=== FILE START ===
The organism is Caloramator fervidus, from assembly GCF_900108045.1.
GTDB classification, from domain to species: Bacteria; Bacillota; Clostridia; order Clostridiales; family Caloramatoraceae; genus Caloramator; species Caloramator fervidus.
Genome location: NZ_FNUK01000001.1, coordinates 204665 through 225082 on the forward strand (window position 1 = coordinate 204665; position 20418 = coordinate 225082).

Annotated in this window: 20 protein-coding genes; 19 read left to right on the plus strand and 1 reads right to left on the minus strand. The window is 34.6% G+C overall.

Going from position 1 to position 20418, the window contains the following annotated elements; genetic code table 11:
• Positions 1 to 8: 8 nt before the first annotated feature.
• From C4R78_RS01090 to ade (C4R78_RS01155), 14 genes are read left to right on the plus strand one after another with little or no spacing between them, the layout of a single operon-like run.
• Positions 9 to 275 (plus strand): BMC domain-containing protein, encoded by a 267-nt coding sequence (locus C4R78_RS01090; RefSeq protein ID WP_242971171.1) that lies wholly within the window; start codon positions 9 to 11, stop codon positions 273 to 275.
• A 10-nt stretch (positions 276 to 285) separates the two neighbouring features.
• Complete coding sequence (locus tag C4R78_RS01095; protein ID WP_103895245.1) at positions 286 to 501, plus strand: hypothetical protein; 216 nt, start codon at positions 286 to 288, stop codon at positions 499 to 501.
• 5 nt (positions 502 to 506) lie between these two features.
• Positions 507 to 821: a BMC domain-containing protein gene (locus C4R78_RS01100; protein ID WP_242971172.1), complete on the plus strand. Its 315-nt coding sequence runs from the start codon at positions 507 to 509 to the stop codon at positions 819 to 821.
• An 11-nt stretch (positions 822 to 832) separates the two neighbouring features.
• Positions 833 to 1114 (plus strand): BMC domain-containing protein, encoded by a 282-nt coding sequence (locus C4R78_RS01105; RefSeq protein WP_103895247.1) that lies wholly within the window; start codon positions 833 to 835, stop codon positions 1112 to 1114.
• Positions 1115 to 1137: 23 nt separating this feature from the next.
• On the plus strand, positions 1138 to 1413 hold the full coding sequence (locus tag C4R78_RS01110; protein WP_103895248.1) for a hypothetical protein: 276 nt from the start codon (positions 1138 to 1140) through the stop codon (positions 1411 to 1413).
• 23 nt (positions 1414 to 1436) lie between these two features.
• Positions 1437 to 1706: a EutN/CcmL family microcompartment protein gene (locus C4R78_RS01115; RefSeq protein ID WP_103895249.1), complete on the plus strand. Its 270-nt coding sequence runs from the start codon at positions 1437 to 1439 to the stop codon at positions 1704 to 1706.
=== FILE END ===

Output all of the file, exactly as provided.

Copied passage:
The organism is Caloramator fervidus, from assembly GCF_900108045.1.
GTDB classification, from domain to species: Bacteria; Bacillota; Clostridia; order Clostridiales; family Caloramatoraceae; genus Caloramator; species Caloramator fervidus.
Genome location: NZ_FNUK01000001.1, coordinates 204665 through 225082 on the forward strand (window position 1 = coordinate 204665; position 20418 = coordinate 225082).

Annotated in this window: 20 protein-coding genes; 19 read left to right on the plus strand and 1 reads right to left on the minus strand. The window is 34.6% G+C overall.

Going from position 1 to position 20418, the window contains the following annotated elements; genetic code table 11:
• Positions 1 to 8: 8 nt before the first annotated feature.
• From C4R78_RS01090 to ade (C4R78_RS01155), 14 genes are read left to right on the plus strand one after another with little or no spacing between them, the layout of a single operon-like run.
• Positions 9 to 275 (plus strand): BMC domain-containing protein, encoded by a 267-nt coding sequence (locus C4R78_RS01090; RefSeq protein ID WP_242971171.1) that lies wholly within the window; start codon positions 9 to 11, stop codon positions 273 to 275.
• A 10-nt stretch (positions 276 to 285) separates the two neighbouring features.
• Complete coding sequence (locus tag C4R78_RS01095; protein ID WP_103895245.1) at positions 286 to 501, plus strand: hypothetical protein; 216 nt, start codon at positions 286 to 288, stop codon at positions 499 to 501.
• 5 nt (positions 502 to 506) lie between these two features.
• Positions 507 to 821: a BMC domain-containing protein gene (locus C4R78_RS01100; protein ID WP_242971172.1), complete on the plus strand. Its 315-nt coding sequence runs from the start codon at positions 507 to 509 to the stop codon at positions 819 to 821.
• An 11-nt stretch (positions 822 to 832) separates the two neighbouring features.
• Positions 833 to 1114 (plus strand): BMC domain-containing protein, encoded by a 282-nt coding sequence (locus C4R78_RS01105; RefSeq protein WP_103895247.1) that lies wholly within the window; start codon positions 833 to 835, stop codon positions 1112 to 1114.
• Positions 1115 to 1137: 23 nt separating this feature from the next.
• On the plus strand, positions 1138 to 1413 hold the full coding sequence (locus tag C4R78_RS01110; protein WP_103895248.1) for a hypothetical protein: 276 nt from the start codon (positions 1138 to 1140) through the stop codon (positions 1411 to 1413).
• 23 nt (positions 1414 to 1436) lie between these two features.
• Positions 1437 to 1706: a EutN/CcmL family microcompartment protein gene (locus C4R78_RS01115; RefSeq protein ID WP_103895249.1), complete on the plus strand. Its 270-nt coding sequence runs from the start codon at positions 1437 to 1439 to the stop codon at positions 1704 to 1706.